As you may know, Olson and Boies faced off against each other in the 2000 case Bush v. Gore, with Olson representing Bush and Boies arguing for Gore. Today’s challenge, which is a project of the American Foundation for Equal Rights, marks the first time the two attorneys have worked together. Boies now is chairman of the law firm Boies, Schiller & Flexner, and Olson is a partner at Gibson Dunn.

More surprising than the teaming up of the former rivals is Olson’s involvement in the case at all. Olson, President Bush’s first U.S. solicitor general, is a staunch conservative and member of the Federalist Society, which operates under the principle that “separation of governmental powers is central to our Constitution.”

Olson told the Associated Press that he hopes this case makes it to the U.S. Supreme Court. “This is a federal question,” Olson said. “This is about the rights of individuals to be treated equally and not be stigmatized. …  We believe this is the kind of matter where Americans must come together and recognize the rights of all citizens.”

Olson and Boies will formally announce the challenge at 9:30 a.m. PDT. You can watch the announcement live online here.

Supremes rule on drug trafficking law, other cases

Today the Supreme Court ruled that the use of a cell phone for misdemeanor drug purchase does constitute felony facilitation of drug trafficking.

The decision in Abuelhawa v. U.S., handed down by Justice David Souter as President Barack Obama was announcing his choice to replace him, reversed a felony conviction of a man who used a cell phone to make a misdemeanor drug buy.

In Montejo v. Louisiana, the Court overruled Michigan v. Jackson, which prohibited police to initiate interrogation of a criminal defendant once he has invoked his right to counsel at an arraignment or similar proceeding. In a fairly unusual move, Justice John Paul Stevens, who authored the overturned case, gave a dissent from the bench.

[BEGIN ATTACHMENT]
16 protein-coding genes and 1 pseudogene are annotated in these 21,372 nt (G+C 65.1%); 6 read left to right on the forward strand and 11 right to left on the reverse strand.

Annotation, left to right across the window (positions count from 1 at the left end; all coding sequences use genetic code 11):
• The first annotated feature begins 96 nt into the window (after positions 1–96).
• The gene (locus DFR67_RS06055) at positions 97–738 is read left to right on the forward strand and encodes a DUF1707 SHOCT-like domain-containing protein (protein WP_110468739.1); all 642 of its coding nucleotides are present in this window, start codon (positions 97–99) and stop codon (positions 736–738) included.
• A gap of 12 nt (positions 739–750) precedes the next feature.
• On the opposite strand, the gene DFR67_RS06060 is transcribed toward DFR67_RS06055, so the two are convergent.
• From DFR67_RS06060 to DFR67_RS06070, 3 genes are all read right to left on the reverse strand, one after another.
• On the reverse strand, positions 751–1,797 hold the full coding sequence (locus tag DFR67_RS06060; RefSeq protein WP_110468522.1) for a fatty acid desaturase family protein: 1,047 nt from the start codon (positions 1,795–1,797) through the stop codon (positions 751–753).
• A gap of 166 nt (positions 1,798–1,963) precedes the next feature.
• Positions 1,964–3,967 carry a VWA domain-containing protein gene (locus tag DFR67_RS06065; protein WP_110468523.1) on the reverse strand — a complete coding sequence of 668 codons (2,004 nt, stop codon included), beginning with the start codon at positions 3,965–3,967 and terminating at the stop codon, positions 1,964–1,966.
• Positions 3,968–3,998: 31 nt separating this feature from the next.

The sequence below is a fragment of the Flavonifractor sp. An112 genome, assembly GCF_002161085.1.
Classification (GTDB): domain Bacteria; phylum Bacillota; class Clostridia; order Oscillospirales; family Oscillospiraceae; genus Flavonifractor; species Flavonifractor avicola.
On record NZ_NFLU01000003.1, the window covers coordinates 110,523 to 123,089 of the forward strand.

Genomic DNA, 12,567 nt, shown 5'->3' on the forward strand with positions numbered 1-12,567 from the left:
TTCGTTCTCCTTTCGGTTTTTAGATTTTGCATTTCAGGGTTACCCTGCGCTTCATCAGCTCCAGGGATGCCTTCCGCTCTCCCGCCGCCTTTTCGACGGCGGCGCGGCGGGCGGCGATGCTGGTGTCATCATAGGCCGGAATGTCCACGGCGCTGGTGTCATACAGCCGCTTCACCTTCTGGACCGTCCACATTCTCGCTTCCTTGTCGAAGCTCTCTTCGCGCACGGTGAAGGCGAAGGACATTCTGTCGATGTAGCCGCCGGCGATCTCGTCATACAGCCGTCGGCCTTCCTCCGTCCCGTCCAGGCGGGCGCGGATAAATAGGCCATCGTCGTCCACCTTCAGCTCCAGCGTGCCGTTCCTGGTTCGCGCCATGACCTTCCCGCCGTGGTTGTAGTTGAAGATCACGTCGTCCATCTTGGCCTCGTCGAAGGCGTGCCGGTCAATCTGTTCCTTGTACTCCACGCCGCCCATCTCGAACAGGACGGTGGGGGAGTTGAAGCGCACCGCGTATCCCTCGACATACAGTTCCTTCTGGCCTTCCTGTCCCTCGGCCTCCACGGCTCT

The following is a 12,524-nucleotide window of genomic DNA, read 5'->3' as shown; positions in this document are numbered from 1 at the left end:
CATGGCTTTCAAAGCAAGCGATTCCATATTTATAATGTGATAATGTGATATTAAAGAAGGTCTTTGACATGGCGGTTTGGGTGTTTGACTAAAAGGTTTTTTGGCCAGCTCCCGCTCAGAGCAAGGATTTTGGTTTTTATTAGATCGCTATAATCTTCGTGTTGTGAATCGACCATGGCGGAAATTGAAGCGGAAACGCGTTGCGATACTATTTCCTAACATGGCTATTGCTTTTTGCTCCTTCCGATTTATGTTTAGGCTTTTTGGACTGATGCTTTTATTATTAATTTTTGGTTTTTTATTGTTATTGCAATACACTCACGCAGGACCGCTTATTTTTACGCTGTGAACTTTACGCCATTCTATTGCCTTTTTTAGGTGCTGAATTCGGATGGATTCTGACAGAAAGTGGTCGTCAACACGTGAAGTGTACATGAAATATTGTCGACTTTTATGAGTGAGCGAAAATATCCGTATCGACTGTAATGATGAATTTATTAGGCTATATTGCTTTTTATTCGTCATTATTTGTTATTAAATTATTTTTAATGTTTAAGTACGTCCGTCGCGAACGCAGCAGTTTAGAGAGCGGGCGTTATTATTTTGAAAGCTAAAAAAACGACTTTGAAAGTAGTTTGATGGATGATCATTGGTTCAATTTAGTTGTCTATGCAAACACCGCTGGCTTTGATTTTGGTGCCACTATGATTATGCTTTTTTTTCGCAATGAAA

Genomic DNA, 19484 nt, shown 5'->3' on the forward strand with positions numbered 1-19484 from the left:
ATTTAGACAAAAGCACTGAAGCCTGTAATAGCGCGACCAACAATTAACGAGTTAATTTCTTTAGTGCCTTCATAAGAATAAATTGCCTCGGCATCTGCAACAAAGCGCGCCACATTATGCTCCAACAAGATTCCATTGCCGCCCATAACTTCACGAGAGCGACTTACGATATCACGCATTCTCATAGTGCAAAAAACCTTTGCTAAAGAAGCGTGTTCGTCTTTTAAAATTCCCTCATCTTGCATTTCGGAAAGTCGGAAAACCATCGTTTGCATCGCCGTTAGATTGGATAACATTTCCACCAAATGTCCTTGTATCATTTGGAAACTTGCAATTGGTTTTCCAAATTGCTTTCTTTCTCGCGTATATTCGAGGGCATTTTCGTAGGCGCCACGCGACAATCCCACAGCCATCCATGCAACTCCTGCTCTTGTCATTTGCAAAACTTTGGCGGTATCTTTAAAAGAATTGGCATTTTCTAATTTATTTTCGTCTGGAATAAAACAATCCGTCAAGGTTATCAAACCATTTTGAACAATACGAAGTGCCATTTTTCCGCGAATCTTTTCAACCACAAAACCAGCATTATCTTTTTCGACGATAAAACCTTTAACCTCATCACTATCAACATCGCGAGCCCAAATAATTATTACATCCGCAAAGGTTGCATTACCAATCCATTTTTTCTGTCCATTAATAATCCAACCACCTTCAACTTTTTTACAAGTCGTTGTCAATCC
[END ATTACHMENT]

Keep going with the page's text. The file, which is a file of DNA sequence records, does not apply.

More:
In Haywood v. Drown, the Court struck down a New York law barring all civil rights lawsuits against prison guards as violative of the Supremacy Clause.

Lawmakers react to Sotomayor’s selection

Reaction by members of the Senate to President Barack Obama’s nomination of 2nd Circuit Judge Sonia Sotomayor to the U.S. Supreme Court has been pouring in swiftly.

Senate Judiciary Committee Chiarman Patrick Leahy, who is in Afghanistan meeting with troops stationed there, said in a statement: “Judge Sotomayor has a long and distinguished career on the federal bench.”

“She has been nominated by both Democratic and Republican presidents, and she was twice confirmed by the Senate with strong, bipartisan support,” the Vermont Democrat’s statement continues.  “Her record is exemplary.  Judge Sotomayor’s nomination is an historic one, and when confirmed she will become the first Hispanic Justice, and just the third woman to sit on the nation’s highest court.  Having a Supreme Court that better reflects the diversity of America helps ensure that we keep faith with the words engraved in Vermont marble over the entrance of the Supreme Court: ‘Equal justice under law.’”

Sen. Arlen Specter, who was a ranking member of the committee before he swithed from the GOP to the Democratic Party, said in a statement: “I applaud the nomination of Judge Sotomayor to the Supreme Court. Her confirmation would add needed diversity in two ways: the first Hispanic and the third woman to serve on the high court. While her record suggests excellent educational and professional qualifications, now it is up to the Senate to discharge its constitutional duty for a full and fair confirmation process.”